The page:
information, and what speeds or impedes these
flows—such as
race,
gender,
socioeconomic
status,
proximity and
kinship. This work linked social networks to the
diffusion of innovation, and
by extension, to
epidemiology.
Rapoport's empirical work traced the spread of information within a
school. It prefigured the study of
Six degrees of separation, by
showing the rapid spread of information in a population to almost
all—but not all—school members (see references below).
Conflict and peace studies
According to
Thomas Homer-Dixon
in the
Toronto Globe and Mail, Rapoport "became
anti-militarist quite soon after the war. [WWII]. The idea of
military values became anathema." He was a leading organizer of the
first
teach-ins against the
Vietnam War at the University of Michigan, a
model that spread rapidly throughout North America.
He told at a
teach-in: "By undertaking the war against Vietnam, the United States has undertaken a war against
humanity.... This war we shall not win." (
Ann Arbor
News, April 1967). He said he was an abolitionist, rather than
a total pacifist: "I'm for killing the institution of war".
Rapoport
returned to the University of Toronto to become the founding (and unpaid) Professor of
Peace and Conflict Studies programme, working
with George Ignatieff and Canada's
Science for Peace
organization. As its sole professor at the start, he used a
rigorous, interdisciplinary approach to the study of peace,
integrating mathematics, politics, psychology, philosophy, science
and sociology. His main concern was to legitimize peace studies as
a worthy academic pursuit. The
Trudeau Centre for
Peace and Conflict Studies continued to flourish at the
University of Toronto under the leadership of
Thomas Homer-Dixon, and, from 2008, under
Ron Levi. When Rapoport began, there were
one (unpaid) professor and twelve students. Now, there are three
(paid) professors and ninety students.
Rapoport's students report that he was an engaged and inspiring
professor who captured their attention, imagination and interest
with his wide-ranging knowledge, passion for the subject, good
humor, kind and generous spirit, attentiveness to student concerns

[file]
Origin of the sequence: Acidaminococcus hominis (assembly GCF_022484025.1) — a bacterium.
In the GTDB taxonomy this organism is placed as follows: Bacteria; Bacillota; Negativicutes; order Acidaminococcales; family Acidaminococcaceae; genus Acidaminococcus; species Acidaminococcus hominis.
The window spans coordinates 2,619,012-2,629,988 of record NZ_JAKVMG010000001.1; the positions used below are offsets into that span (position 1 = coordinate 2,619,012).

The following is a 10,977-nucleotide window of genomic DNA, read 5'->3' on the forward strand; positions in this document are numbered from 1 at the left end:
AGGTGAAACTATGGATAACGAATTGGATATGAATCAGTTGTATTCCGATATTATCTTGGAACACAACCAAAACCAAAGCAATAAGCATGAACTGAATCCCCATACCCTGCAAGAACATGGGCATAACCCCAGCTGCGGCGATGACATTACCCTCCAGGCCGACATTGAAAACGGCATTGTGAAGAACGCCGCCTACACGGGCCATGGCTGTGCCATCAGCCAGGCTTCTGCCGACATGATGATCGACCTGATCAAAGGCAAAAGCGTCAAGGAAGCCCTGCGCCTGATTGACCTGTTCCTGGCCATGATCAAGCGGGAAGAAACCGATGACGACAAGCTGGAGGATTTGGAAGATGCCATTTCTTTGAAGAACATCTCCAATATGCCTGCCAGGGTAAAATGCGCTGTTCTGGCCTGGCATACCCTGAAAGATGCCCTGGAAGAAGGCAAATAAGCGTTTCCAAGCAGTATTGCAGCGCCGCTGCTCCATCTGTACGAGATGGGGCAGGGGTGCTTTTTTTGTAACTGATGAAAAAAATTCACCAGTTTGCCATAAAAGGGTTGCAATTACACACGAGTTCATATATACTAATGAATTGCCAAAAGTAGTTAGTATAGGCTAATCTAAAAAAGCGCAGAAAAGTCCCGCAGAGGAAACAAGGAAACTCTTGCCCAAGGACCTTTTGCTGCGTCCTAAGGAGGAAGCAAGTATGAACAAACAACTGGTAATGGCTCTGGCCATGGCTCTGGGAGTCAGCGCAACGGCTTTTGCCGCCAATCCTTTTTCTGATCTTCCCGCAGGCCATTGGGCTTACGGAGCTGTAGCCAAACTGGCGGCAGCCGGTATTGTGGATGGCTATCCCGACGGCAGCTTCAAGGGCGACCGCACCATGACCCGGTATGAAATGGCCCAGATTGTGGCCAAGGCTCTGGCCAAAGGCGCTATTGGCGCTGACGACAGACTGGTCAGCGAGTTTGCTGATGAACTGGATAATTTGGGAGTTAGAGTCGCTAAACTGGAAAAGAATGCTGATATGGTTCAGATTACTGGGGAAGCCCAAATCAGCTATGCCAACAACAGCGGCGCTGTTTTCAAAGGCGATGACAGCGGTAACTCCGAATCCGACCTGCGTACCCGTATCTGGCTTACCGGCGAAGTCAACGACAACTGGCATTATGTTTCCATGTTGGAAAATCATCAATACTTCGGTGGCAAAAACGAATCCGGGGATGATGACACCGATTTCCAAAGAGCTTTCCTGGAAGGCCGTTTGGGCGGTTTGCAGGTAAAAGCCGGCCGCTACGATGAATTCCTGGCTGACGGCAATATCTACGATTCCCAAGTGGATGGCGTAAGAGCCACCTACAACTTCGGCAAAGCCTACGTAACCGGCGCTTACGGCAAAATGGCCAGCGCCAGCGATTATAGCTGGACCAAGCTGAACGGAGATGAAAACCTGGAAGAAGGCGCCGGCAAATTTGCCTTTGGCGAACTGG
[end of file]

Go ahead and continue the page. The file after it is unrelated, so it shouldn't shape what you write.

and animated teaching style.
In 1981, Rapoport co-founded the international
NGO Science for Peace, and in 1984 he
created the famous
tit for tat strategy
for the
iterated prisoner's
dilemma tournament held by
Robert
Axelrod that year. He was recognized in the 1980s for his
contribution to world peace through nuclear conflict restraint via
his game theoretic models of psychological
conflict resolution. He won the
Lenz International Peace
Research Prize in 1976.
Publications
Rapoport's books and articles include:
Books:
- 1975, Semantics, Crowell, 1975.
- 2000, Certainties and Doubts : A Philosophy of Life,
Black Rose Books, Montreal, 2000: His autobiography.
Articles, a selection:
- 1953, "Spread of information through a population with
sociostructural bias: I. Assumption of transitivity." in:
Bulletin of Mathematical Biophysics, 15, 523-533.
- 1956, with Ralph W. Gerard and Clyde
Kluckhohn, "Biological and cultural evolution: Some analogies
and explorations". Behavioral Science 1: 6-34.
- 1957, "Contribution to the Theory of Random and Biased Nets."
in: Bulletin of Mathematical Biology 19:257-77.
- 1960 with W.J. Horvath, "The theoretical channel capacity of a
single neuron as determined by various coding systems", in:
Information and Control, 3(4):335-350.
- 1963, "Mathematical models of social interaction". In R. D.
Luce, R. R. Bush, & E. Galanter (Eds.), Handbook of
Mathematical Psychology (Vol. II, pp. 493–579). New York,
NY: John Wiley and Sons.
- 1966, Two-person game theory: the essential ideas. Ann
Arbor, University of Michigan Press.
- 1974, with Lawrence B.
Slobodkin, "An optimal
strategy of evolution". Q. Rev. Biol.
49:181-200
- 1979, "Some Problems Relating to Randomly Constructed Biased
Networks." Perspectives on Social Network
Research:119-164.
- 1989, with Y. Yuan, "Some Aspects of Epidemics and Social
Nets." Pp. 327–348 in The Small World, ed. by Manfred
Kochen. Norwood, NJ: Ablex.
About Rapoport:
- Ron Csillag,"Anatol Rapoport, Academic 1911-2007." Toronto
Globe and Mail, January 31, 2007, p. S7
- Chesmak Farhoumand-Sims, "Memories of Anatol Rapoport."
Peace Magazine, April 2007, p. 14
- Alisa Ferguson, "Rapoport was Renowned Mathematical
Psychologist, Peace Activist." University of Toronto
Bulletin, February 20, 2007.
References
- Alisa Ferguson, "Rapoport was Renowned Mathematical
Psychologist, Peace Activist, University of Toronto
Bulletin, February 20, 2007
- Ron Csillag,"Anatol Rapoport, Academic 1911-2007." Toronto
Globe and Mail, January 31, 2007, p. S7
- Harrison White, Identity and Control, 2nd ed.,
Princeton, NJ: Princeton University Press, 2007
- Alisa Ferguson, "Rapoport was Renowned Mathematical
Psychologist, Peace Activist," University of Toronto
Bulletin, February 20, 2007
- Chesmak Farhoumand-Sims, "Memories of Anatol Rapoport,"
Peace Magazine, April 2007, p. 14
- This book about general semantics along the lines of
S.I.
Hayakawa's Language in Thought and Action and more
technical (mathematical and philosophical) material. A valuable
survey.
External links